Study into domestic violence and legal need reinforces urgency to invest in wraparound responses and expand referral pathways

study released today by the Law and Justice Foundation into domestic violence and legal need has reinforced the urgency to invest in wraparound responses and expand referral pathways for women and their children who have experienced domestic and family violence.

The study involved interviews with over 20,000 Australians and found that women experiencing domestic and family violence are ten times as vulnerable to legal problemsas the rest of the population, yet less than half of them access legal advice.

Dr Christine Coumarelos, who undertook the research at the Foundation, found that in addition to their domestic and family violence legal issues, women experiencing such violence also experienced at least one other type of legal problem in a staggering 92% of cases. 

The biggest of these was family law issues, where women experiencing domestic and family violence were 16 times more likely to have issues, but criminal and civil law issues were also more likely – and legal issues we found to compound upon one another.

Not surprisingly, most women experiencing domestic violence reported legal problems as having a “severe” impact on their everyday lives, compared with less than a quarter of the rest of the population. Common impacts included, stress-related illness, physical ill health, relationship breakdown, loss of income or financial strain and moving home. 

So, what are the policy implications?

Dr Coumarelos found “the results reinforce the evidence base on wrap-around services better meeting the needs of domestic violence clients, which underpins initiatives such as Domestic Violence Units and  Family Advocacy Support Servicesin the courts.”

But these integrated services are not universally available. In fact, despite positive independent evaluations being undertaken of each of these programs, with recommendation for expansion, neither of these “crucial” programs for women and children’s safety have been expanded to regional, rural and remote locations.

In response to the study, Attorney General and Minister for the Prevention of Domestic Violence Mark Speakman noted the important work of the NSW Government in implementing Safer Pathway in bringing “multiple human and legal services together in a one-stop-shop so victims have consistent access to coordinated support systems that suit their specific individual needs”. Indeed, the results of the study appear to reflect the success of the program with women entering the service system through police and courts more likely to have access to the social and legal supports they needthan if they enter the support system through health and other human services.

WDVCAS NSW has welcomed the study and its findings. “This is an important piece of research which further compels Governments at all levels to double down on their efforts to invest in wraparound specialist domestic and family violence services, such as Safer Pathway,Family Advocacy Support Services,Domestic Violence Units and Family Violence Prevention Legal Services,”says WDVCAS NSW Director, Hayley Foster.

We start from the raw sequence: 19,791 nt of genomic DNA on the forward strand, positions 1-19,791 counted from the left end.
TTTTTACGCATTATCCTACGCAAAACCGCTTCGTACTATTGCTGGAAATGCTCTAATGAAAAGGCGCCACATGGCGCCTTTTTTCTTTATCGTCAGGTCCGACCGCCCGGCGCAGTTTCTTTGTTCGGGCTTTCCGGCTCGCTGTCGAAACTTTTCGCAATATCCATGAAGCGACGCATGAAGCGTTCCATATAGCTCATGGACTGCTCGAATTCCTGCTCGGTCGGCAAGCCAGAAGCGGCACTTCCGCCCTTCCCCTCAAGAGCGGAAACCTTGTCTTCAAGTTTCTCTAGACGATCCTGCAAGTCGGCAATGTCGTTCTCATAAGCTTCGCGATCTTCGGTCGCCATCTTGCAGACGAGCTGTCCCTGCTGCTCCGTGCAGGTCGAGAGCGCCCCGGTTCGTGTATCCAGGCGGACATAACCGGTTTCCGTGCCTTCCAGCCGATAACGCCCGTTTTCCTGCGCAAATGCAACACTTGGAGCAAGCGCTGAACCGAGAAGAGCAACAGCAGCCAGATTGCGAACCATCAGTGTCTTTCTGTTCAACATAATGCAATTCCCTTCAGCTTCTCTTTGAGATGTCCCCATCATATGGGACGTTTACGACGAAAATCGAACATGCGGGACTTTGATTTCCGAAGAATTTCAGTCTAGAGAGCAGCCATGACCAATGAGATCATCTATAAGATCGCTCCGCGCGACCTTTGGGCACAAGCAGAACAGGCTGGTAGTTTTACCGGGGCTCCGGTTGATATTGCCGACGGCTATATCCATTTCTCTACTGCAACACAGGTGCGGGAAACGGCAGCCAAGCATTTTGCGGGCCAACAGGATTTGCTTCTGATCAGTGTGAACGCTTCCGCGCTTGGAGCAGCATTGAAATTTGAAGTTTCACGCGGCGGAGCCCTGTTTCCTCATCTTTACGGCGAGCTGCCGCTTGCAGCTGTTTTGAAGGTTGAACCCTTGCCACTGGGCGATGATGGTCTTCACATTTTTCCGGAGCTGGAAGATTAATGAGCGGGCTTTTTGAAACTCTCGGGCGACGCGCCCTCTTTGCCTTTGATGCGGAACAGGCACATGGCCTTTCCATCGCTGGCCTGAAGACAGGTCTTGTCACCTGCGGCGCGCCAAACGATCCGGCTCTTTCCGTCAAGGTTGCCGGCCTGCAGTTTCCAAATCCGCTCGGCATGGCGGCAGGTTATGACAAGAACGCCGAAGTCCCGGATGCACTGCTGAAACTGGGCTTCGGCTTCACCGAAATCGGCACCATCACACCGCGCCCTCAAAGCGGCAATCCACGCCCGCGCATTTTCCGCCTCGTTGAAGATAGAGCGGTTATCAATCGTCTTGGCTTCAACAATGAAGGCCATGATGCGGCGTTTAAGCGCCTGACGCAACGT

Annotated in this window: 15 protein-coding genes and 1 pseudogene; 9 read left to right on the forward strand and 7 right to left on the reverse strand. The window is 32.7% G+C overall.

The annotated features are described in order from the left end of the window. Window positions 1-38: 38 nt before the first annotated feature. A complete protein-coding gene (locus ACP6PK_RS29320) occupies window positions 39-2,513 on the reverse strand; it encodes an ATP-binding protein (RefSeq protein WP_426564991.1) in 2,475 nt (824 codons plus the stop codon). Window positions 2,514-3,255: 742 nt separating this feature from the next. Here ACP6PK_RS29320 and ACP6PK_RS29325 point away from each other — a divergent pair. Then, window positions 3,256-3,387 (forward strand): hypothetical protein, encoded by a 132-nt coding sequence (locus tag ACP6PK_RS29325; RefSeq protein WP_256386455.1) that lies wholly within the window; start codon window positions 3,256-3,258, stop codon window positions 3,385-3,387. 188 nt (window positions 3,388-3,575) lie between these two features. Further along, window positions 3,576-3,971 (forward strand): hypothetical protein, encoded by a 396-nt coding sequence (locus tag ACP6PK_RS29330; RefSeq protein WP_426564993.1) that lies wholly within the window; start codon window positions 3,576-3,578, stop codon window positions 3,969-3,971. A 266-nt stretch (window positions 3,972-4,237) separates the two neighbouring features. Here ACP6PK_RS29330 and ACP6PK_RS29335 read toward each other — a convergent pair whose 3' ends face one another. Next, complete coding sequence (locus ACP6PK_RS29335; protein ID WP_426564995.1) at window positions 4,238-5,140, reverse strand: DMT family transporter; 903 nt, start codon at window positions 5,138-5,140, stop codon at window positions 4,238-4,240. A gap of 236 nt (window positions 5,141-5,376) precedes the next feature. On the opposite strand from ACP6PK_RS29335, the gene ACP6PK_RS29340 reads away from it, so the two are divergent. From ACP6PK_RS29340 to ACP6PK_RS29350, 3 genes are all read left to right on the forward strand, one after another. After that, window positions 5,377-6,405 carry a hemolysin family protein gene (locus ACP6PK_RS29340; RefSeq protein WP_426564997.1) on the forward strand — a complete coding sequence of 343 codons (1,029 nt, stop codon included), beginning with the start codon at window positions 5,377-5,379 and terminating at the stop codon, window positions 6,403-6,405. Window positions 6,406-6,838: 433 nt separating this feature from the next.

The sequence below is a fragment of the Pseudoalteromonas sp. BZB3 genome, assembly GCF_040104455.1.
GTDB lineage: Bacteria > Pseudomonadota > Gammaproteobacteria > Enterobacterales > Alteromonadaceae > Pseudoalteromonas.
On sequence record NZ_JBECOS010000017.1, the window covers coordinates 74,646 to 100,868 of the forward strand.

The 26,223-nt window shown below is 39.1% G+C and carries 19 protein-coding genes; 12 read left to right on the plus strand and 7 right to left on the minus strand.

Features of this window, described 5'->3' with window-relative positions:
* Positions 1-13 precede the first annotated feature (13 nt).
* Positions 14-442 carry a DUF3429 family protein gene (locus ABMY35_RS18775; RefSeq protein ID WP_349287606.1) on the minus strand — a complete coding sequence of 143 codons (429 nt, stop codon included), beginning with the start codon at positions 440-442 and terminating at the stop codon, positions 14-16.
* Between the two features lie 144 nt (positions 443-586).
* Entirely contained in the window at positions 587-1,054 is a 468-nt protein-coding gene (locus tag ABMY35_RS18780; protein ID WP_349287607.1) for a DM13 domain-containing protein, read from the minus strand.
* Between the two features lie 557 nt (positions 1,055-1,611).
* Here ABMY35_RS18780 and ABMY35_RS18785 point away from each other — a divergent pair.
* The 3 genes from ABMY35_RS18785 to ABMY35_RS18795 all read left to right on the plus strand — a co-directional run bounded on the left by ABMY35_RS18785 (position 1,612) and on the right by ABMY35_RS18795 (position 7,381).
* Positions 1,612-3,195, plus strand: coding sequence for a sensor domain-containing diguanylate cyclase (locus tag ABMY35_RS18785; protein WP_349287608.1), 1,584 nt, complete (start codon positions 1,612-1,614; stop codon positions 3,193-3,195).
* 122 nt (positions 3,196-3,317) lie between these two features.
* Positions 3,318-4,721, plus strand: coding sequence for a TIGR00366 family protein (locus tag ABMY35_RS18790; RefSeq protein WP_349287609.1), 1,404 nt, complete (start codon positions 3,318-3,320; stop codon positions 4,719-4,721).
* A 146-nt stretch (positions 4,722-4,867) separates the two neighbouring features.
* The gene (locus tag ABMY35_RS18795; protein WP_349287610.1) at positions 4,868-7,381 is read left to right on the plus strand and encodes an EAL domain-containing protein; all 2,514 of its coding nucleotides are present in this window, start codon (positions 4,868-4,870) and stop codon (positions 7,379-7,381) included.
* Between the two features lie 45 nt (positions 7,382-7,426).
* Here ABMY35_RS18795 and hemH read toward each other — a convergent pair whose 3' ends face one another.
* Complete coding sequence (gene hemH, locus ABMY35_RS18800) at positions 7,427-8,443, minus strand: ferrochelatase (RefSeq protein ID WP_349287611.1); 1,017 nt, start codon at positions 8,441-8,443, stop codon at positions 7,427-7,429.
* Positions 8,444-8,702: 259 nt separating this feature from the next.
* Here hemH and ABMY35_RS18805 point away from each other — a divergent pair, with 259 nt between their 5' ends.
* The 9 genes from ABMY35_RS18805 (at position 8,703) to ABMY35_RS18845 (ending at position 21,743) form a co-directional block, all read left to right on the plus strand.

“We’re really keen to see an expansion of Safer Pathway to achieve greater service system integration between specialist domestic and family violence services and key frontline servicesin health and human services,” says Foster. “We know we’re only supporting around 50 per cent of women and their children with automatic referrals from police, and that women accessing health and other family and community services are not necessarily being referred for the same support. This study is further evidence of that.”

WDVCAS NSW is also calling for a commitment from the Federal Government to fund the expansion of Family Advocacy Support Services to family law registries in regional, rural and remote locationsnationally. “It is simply distressing to see the stark inequity for victims of domestic and family violence in regional, rural and remote Australia going through the family law system”,says Foster. “It’s like chalk and cheese.”

Foster notes that in most regional, rural and remote family law registries, women are accessing the family law system in the context of family violence with no specialist support, no access to safe rooms, and in many cases, no legal advice whatsoever, let alone specialist legal advice or representation. In the words of one survivor: “I had to sit in the same room as my abuser and negotiate with him and his lawyer about my life and the life of our kids after everything he had done to us.” Another woman recalled: “They told me to agree or I might lose my children even though I was scared of what he might do to them. And what he was going to do to me.”

WDVCAS NSW is supportive of the Australian Law Reform Commission’s recommendation for the states to take over the jurisdiction of family law so that matters involving domestic violence, child protection and family law issues can be resolved altogether in the one court. “We need to stop victims of domestic and family violence, and children in particular, from falling through the cracks”, says Foster. “And whilst this will be a process which will take some time, adequate funding of Family Advocacy Support Servicesis something we can do right now to increase safety and improve outcomes.”

You can access a pdf of the full media release here.

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